As the Economist points out, Leicester was at one stage the second richest City in Europe behind Vienna and has the building stock to reflect this fact. The innovative reuse of old building stock and imaginative reworking of the City’s infrastructure has seen a growth in the number of small entrepreneurial businesses being set up with Leicester now having the fastest business growth rate outside of London according to the economist.

 

This is discussed in new book chapter written by myself and Dr Richard Courtney of the Enterprise and Public Policy research unit that is due to be published later this month. Much of the focus of research into the use of culture and heritage focuses on Richard Florida’s seminal work on the creative class in large metropolitan areas, which may sometimes seem out of reach to smaller Cities. We argue that Leicester’s use of heritage and culture should be viewed through the lens of the work of Lindeborg on the ‘Cinderella Principal’ in small Danish towns and Cities. Here places with little or no background in arts and culture use it to create an image from scratch which attracts new investment.

 

The development of the office of the Elected Mayor has also produced some interesting results, especially the extent to which the local population has become engaged in the process. The concept of Elected Mayors is a relatively new one in England with even London only establishing its in 2000. Several Cities in England have rejected the opportunity to establish such a role and where ones have been put in place turn out in elections has been disappointing. In Leicester however the elections to date have seen turnouts of 41% in 2011 and 59% in 2015. The office also attracted one of the local MP’s to relinquish his seat in the House of Commons to stand for election, a reverse of the usual trend which has seen impressive local leaders leave local politics to take a place on the national stage.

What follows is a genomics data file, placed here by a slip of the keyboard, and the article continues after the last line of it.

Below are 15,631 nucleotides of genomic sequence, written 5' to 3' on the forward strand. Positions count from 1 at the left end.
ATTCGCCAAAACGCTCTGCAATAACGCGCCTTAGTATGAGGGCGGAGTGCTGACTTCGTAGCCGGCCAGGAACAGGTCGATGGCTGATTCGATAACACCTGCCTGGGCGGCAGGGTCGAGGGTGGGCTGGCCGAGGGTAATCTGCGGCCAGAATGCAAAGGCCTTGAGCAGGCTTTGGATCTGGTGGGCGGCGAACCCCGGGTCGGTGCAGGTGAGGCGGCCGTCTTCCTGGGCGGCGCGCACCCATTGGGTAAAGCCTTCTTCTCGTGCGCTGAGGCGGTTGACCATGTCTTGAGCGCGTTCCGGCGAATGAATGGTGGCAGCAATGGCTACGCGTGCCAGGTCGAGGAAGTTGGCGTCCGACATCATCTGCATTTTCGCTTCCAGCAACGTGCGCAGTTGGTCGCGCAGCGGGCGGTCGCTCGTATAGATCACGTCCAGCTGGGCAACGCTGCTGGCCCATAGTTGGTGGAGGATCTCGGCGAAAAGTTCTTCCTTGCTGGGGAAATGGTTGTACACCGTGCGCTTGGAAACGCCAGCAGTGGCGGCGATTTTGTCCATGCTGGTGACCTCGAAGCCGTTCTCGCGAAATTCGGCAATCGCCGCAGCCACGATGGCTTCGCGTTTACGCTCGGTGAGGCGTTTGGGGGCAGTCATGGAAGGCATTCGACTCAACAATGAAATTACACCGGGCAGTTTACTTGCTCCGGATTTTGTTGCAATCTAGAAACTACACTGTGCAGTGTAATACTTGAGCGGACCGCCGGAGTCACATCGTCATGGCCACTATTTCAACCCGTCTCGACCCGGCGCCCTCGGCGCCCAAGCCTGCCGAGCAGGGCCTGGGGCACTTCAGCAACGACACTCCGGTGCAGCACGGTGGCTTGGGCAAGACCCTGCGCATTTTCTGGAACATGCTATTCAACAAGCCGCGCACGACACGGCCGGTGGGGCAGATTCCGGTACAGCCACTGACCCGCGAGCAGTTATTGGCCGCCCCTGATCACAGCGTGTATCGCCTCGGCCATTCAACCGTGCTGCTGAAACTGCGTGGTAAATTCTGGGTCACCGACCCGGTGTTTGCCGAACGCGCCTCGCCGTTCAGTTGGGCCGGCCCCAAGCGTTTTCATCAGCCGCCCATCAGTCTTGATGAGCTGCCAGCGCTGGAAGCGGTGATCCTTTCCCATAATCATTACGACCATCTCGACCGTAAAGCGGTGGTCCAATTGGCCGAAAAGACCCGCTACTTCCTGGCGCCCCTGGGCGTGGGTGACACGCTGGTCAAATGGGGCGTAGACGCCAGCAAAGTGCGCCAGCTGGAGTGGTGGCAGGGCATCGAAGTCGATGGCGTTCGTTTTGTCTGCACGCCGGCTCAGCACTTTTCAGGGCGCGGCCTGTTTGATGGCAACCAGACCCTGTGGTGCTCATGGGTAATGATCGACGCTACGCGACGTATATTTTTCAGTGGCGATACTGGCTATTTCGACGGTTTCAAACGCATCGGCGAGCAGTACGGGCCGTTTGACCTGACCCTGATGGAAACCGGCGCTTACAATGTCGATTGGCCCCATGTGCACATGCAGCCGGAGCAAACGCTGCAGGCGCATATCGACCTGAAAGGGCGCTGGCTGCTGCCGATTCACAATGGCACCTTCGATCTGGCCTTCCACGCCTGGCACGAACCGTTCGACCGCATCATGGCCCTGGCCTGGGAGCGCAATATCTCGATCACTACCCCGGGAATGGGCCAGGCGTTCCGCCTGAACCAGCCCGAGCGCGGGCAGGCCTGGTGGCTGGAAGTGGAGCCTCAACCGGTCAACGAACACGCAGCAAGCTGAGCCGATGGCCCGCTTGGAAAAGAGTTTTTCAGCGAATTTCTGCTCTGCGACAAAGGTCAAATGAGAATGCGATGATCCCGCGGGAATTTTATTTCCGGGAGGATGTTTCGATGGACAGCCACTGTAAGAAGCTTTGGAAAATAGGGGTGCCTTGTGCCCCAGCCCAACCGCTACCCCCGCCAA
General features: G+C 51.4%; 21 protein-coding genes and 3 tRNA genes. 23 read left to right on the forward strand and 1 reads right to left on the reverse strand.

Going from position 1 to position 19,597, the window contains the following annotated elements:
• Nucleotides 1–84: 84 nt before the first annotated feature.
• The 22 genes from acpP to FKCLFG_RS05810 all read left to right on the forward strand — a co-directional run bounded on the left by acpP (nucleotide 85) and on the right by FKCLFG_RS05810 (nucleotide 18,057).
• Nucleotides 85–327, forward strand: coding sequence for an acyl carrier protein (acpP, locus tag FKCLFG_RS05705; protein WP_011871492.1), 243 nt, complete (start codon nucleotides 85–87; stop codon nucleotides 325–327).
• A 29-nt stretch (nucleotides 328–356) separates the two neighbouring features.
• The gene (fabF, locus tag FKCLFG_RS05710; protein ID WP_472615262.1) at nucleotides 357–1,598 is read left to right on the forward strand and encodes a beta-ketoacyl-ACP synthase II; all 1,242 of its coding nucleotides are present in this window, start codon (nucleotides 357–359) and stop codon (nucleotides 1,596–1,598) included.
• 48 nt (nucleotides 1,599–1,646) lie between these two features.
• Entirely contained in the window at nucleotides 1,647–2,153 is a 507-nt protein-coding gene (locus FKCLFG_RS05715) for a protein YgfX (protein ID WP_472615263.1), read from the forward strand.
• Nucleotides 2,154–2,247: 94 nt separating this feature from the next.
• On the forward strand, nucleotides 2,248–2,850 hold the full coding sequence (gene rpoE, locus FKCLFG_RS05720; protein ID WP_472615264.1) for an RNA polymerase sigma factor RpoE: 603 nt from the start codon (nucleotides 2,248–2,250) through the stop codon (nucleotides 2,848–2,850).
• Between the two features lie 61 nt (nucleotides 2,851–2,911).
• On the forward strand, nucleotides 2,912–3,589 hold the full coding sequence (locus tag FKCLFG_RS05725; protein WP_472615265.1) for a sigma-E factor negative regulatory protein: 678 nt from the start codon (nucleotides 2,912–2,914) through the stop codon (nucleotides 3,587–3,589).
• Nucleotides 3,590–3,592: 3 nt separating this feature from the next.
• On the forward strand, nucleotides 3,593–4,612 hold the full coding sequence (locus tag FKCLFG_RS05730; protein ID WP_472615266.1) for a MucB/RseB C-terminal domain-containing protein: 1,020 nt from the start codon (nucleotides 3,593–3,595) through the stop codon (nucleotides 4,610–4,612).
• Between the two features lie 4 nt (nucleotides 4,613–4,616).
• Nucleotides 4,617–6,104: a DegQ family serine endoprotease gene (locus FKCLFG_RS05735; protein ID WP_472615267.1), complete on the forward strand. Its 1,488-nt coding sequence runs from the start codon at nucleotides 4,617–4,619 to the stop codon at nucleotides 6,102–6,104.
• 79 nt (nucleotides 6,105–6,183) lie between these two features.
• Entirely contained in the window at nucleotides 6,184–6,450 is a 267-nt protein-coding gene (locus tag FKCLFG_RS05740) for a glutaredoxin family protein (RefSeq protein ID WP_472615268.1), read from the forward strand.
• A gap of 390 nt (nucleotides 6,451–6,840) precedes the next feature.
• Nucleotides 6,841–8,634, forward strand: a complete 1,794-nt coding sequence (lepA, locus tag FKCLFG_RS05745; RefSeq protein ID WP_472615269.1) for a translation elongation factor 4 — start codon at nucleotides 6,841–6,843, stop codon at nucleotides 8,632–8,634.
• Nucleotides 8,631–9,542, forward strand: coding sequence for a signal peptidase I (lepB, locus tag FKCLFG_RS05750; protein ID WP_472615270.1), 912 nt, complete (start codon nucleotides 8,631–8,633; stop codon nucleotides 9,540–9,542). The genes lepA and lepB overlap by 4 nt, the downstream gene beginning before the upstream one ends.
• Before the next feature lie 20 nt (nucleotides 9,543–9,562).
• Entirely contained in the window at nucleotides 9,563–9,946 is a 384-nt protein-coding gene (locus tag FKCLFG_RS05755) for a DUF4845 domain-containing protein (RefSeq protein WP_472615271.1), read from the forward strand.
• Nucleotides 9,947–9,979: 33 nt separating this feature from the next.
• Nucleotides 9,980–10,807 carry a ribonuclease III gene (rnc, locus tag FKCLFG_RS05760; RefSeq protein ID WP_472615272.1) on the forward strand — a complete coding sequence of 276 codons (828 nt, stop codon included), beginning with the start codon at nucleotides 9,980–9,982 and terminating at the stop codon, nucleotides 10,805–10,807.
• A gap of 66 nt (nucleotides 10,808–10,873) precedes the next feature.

The credibility that Sir Peter Soulsby lent to the office of Mayor has allowed him to establish a clear role as the leader of the Cities economy. There are echoes here of the manner in which first Ken Livingstone and then Boris Johnson have established the role of mayor for London as a much more powerful position than the legislation actually intended for. With rumours emerging that Andy Burnham is considering a run for the new position of elected mayor for Greater Manchester England could soon have a series of powerful political figures whose authority derives from their locality rather than Westminster. Leicester, as it does with sport, is at the forefront of these developments, and might be a model for others to follow.

Originally published at http://staffblogs.le.ac.uk/management/

Cyborg’s shopping list p1

The cyborg’s shopping list.

Marketing is not science. It is not art. It is science fiction.

 

NOTE TO SELF http://www.mckinsey.com/business-functions/marketing-and-sales/our-insights/cracking-the-digital-shopper-genome

Originally published at socialstudiesofmarketing.wordpress.com

Who Cares for Academics?

 

In this blog, Eda Ulus and Charlotte Smith ask us to think about academics and whether they are allowed to express emotion.

 

What would you think if I suddenly started crying?

 

How would you respond?

 

These are questions that Eda asks students, to introduce a lecture on emotions in working life.  We reflect on the responses as a way of learning about emotion rules – these are the spoken, and unspoken, rules about which emotions are acceptable to show to others, and expectations about how to manage, express, or hide emotions at work.  We discover that we sometimes follow these rules without consciously deciding to do so. We may struggle to locate where these rules come from, and why they are deeply settled as the right way of working.  Of course, we consider the significance of social settings – seeing Eda cry at a sad movie is OK, but how about in the lecture hall? Most of the responses are: Definitely not!  Unprofessional! Inappropriate!  (with some exceptions, like a student who said the first response would be to comfort Eda/the lecturer and ask: What is it all about?….)